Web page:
This key management function is about the organizational design, structures, and policies that help to manage work at a functional level. Of course, this looks different at a project management level, but there are still four basic elements you need to think about organizing:

  • People: In a nutshell, you need to consider the best way to organize your people to deliver the plan and move the organization or project closer to its goal. This will include the size of your team, how it’s organized, capacity levels, and what knowledge, skills, and experience employees need to deliver the plan.
  • Processes: Organizing involves identifying and grouping activities into functional areas. Processes then need to be established in order to move work forward in the most efficient way possible. At an organizational level, this could be how budgets are managed and financial authority is delegated. At a project level, this could be how change requests are handled, for example.
  • Resources: This includes the organization of any infrastructure, capital, knowledge, or materials required to move the business closer to its goals. At both a company and a project level, this might require you to think about how you’ll transport, store, and organize raw materials most efficiently.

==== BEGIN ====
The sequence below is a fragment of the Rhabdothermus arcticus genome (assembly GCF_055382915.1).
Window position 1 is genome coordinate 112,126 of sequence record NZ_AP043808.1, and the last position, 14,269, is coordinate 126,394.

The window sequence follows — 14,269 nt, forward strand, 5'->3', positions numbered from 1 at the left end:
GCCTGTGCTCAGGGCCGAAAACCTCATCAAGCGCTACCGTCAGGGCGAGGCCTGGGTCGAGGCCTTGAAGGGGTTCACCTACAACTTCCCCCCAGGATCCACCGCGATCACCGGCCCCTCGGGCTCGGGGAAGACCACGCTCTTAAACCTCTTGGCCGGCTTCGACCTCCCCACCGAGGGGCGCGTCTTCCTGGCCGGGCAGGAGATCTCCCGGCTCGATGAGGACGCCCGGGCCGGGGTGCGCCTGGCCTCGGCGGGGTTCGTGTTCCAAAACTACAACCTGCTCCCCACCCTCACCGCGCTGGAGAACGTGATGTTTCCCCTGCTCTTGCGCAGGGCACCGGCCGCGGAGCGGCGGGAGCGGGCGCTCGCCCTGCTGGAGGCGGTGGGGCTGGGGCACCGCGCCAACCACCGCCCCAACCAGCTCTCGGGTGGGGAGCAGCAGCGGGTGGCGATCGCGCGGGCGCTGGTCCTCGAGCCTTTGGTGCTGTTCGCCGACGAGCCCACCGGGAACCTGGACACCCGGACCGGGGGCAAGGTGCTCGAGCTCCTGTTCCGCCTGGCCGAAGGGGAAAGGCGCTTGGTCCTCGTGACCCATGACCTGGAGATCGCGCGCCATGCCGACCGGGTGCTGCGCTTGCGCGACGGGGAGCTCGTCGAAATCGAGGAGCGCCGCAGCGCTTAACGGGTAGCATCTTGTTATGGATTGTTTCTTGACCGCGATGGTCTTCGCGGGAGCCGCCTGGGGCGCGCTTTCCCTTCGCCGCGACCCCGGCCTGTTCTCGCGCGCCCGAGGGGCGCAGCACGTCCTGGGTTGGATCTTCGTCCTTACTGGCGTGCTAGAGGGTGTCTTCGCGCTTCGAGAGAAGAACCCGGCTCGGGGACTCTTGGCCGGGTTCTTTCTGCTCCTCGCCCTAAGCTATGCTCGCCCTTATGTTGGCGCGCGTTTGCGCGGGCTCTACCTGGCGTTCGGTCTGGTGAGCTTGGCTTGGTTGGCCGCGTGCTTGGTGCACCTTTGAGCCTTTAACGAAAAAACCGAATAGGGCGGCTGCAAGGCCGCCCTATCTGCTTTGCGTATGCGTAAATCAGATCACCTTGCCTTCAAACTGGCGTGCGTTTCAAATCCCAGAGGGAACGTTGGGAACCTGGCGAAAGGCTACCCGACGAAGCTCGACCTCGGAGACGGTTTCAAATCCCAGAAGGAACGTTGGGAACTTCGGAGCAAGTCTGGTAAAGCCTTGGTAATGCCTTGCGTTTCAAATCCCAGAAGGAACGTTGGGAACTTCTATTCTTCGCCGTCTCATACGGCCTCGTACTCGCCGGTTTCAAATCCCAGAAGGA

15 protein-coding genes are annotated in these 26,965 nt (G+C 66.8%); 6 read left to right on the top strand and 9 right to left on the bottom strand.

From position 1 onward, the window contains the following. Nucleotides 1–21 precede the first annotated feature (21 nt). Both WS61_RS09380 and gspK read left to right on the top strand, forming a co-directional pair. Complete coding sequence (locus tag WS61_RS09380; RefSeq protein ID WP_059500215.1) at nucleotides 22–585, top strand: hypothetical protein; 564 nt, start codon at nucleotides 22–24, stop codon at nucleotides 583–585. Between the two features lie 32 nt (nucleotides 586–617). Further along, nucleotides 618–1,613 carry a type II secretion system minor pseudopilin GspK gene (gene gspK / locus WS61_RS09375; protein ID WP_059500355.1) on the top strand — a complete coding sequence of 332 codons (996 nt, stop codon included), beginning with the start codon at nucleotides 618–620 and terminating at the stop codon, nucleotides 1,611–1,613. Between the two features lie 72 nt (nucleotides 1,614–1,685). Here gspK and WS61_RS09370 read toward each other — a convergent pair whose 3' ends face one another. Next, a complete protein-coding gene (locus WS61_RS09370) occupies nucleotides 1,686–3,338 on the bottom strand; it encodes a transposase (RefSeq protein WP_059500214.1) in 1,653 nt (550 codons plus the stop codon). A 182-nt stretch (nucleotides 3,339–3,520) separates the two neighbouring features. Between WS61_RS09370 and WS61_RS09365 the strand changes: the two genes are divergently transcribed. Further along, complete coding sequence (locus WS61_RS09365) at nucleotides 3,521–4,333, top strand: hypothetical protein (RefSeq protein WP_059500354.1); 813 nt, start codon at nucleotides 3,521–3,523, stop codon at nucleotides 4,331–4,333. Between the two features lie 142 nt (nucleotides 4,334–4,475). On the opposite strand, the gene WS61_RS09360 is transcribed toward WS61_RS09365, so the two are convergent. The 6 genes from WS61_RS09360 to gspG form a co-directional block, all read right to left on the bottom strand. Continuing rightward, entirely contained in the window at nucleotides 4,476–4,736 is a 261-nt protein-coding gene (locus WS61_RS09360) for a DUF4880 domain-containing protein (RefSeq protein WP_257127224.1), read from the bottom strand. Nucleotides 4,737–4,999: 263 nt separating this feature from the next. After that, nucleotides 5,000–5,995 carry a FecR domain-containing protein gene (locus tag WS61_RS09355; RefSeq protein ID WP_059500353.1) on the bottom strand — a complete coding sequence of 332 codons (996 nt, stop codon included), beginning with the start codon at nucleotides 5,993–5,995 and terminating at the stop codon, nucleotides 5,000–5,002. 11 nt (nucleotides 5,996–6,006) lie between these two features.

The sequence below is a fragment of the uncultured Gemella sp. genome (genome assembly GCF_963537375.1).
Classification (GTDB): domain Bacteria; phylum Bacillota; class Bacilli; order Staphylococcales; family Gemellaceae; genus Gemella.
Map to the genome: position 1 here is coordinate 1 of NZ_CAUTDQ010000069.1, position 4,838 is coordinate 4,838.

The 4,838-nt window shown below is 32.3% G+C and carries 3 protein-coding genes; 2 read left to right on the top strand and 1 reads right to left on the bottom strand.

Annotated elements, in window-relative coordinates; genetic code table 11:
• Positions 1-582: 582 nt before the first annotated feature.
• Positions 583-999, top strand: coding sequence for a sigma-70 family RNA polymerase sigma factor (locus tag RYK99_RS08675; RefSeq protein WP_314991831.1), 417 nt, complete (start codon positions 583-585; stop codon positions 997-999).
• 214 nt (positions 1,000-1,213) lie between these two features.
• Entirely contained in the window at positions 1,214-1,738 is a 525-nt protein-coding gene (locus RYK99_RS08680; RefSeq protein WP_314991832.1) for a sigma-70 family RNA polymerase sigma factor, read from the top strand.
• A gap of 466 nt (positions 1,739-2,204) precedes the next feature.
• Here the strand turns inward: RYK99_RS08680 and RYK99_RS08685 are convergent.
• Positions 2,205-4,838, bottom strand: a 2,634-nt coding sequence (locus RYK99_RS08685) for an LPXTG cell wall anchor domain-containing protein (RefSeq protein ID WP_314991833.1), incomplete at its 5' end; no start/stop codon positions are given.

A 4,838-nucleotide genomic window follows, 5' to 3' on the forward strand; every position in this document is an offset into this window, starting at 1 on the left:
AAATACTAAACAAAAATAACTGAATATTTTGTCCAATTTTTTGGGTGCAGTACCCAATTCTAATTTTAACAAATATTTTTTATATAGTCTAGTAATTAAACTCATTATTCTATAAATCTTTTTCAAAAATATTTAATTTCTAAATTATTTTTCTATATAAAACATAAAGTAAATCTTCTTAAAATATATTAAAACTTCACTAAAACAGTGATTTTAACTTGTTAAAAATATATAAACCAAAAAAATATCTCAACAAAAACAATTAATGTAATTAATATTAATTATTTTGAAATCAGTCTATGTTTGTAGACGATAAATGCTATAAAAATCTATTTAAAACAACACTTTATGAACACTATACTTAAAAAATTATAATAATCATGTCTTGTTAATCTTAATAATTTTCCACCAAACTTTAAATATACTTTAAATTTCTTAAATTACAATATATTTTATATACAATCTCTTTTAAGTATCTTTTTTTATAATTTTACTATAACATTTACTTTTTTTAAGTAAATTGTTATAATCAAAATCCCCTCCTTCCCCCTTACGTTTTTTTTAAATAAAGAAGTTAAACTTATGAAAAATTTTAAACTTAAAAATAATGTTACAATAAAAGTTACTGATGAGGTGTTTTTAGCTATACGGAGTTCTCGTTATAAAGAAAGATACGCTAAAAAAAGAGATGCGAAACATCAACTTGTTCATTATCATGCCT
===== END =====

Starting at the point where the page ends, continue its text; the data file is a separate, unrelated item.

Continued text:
• Technology: This is about understanding what technology is needed to help organize work, including what systems, platforms, and tools are required.

3. Leading

The leading element of the management process is about getting the best from your people. 

Managers need to direct work and motivate employees to get things done, which might require them to use different management styles and approaches. You also need to match tasks to employee capacity and capability.

dashboard showing time tracking metrics in a series of charts, lists, and graph


Plus, you’ll need to supervise and manage the performance of your employees. This will require you to monitor task completion and outcome and provide appraisals and development plans. As a manager, how effective you are accounts for 70% of the variance in how engaged your employees feel — which can be a lot of pressure.